After leaving the cemetery, our next stop was the Radegast train station in Łódź. From this train station, people in the ghetto were sent to the extermination camps. Over 145,000 people from the ghetto were sent to different extermination camps. Above the entryway at the memorial says “Thou shall not kill,” a sad, but powerful reminder. We walked to the physical station in which several railcars were on display. One of the railcars had a warning sign displayed on it saying “For safety reasons, no more than a maximum of 20 persons in the car.” It was rather ironic to display that to people because, as Tomasc said “the Germans would fill these cars with 70-100 people.” How? How is it possible that 70-100 people could fit in this tiny railcar and we were getting cramped with 17 people? I think that that was the point of the sign. To show to us the severity and extreme conditions that people from the ghetto endured to their unforeseen deaths. While all of us were standing next to the cars on the platform, our tour leader Tomasc shared a personal and dark story with us:

“After the Warsaw Uprising, my family and I were sent [from Warsaw after the uprising] to different parts of Poland in a railcar similar to this. Out of my family of eleven, only three of us made it. We were not Jewish. We rode on the train for two and a half days to all over and we got to a tunnel were the railcar stopped. The car began to fill with smoke fumes that had carbon monoxide in them…This happened for four to six minutes and then it stopped. All to scare us…”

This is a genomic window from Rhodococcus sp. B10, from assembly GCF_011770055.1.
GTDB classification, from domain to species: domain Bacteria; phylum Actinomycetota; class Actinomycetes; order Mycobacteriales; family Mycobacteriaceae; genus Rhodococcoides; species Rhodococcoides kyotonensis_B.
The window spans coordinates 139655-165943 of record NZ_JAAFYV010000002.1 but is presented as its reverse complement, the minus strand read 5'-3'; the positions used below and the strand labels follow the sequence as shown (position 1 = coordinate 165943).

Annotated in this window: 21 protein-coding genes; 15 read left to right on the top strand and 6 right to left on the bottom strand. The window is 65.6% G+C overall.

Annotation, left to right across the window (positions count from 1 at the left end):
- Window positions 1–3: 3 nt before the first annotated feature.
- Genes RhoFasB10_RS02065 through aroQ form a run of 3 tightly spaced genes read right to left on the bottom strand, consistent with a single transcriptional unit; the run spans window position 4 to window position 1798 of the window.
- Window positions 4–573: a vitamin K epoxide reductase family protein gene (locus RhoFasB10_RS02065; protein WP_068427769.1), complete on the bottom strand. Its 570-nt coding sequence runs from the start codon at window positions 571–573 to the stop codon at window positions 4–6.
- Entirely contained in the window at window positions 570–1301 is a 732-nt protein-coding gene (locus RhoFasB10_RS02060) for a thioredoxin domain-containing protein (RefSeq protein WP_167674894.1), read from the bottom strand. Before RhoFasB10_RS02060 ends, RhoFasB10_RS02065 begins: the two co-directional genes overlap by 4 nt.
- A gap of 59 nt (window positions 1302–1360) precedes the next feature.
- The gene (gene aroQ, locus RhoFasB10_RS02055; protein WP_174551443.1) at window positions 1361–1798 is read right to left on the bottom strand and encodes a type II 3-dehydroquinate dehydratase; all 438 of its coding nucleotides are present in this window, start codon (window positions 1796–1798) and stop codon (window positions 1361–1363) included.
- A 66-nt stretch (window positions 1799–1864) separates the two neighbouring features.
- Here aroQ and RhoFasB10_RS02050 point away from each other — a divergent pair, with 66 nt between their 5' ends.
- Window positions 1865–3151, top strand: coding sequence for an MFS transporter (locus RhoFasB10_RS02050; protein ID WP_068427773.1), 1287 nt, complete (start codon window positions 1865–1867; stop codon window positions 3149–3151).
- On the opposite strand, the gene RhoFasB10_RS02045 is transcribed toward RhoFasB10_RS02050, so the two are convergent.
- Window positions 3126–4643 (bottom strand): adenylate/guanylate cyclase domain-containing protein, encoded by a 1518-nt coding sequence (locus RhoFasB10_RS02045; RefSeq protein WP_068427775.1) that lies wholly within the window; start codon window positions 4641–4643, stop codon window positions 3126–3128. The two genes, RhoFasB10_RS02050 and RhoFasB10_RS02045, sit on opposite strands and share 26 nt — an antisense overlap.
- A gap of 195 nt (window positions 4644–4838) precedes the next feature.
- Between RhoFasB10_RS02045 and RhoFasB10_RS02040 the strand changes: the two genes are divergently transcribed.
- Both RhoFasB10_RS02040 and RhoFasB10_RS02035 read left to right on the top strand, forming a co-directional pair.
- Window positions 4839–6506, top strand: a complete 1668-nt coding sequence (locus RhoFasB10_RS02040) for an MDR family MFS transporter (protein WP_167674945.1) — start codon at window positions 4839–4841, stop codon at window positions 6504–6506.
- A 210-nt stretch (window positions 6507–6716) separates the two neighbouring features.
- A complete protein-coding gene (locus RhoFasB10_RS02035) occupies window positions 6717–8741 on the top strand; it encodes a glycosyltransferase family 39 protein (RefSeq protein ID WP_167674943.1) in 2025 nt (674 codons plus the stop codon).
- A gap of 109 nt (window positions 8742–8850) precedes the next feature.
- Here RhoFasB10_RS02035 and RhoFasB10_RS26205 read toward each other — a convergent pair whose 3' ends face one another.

I was silent, we all were. I did not know what to say or how to react. We had been with Tomasc for three days already, and none of us knew that he had endured part of this devastating time. Someone had asked Tomasc how old he was when this happened. His response was “I do not remember… I know that I am older than 50 but feel as if I am 40,” a slight chuckle as he said the last part of his comment. Again, we were shocked. But then I thought, maybe this is a way to repress the memories or, maybe he does not know his actual age. Given the time period, it is not unlikely. I was standing not three feet away from someone who was physically there in the railcar, someone who had lost members of his family due to terrible people. You cannot prepare yourself for something like that. The sites and museums are all powerful and impactful, but to hear the first-hand account of someone who was not Jewish, but still experienced similar events is indescribable.

The rest of our morning was spent visiting memorial sites like the Polish Children’s Camp Memorial and the Righteous among the Nations Memorial. There are not enough words to describe the feeling you get when you see these kinds of places.  We made our last trip to the main walking street, Piotrkowska where we walked around and stopped to eat Jewish/Polish cuisine. While a lighter day in terms of sites or museums seen, it was a heavy day with stories and facts about those who were part of this terrible time in history. My heart again goes out to all those who were involved in this event.

– Laura Markley, UW-Oshkosh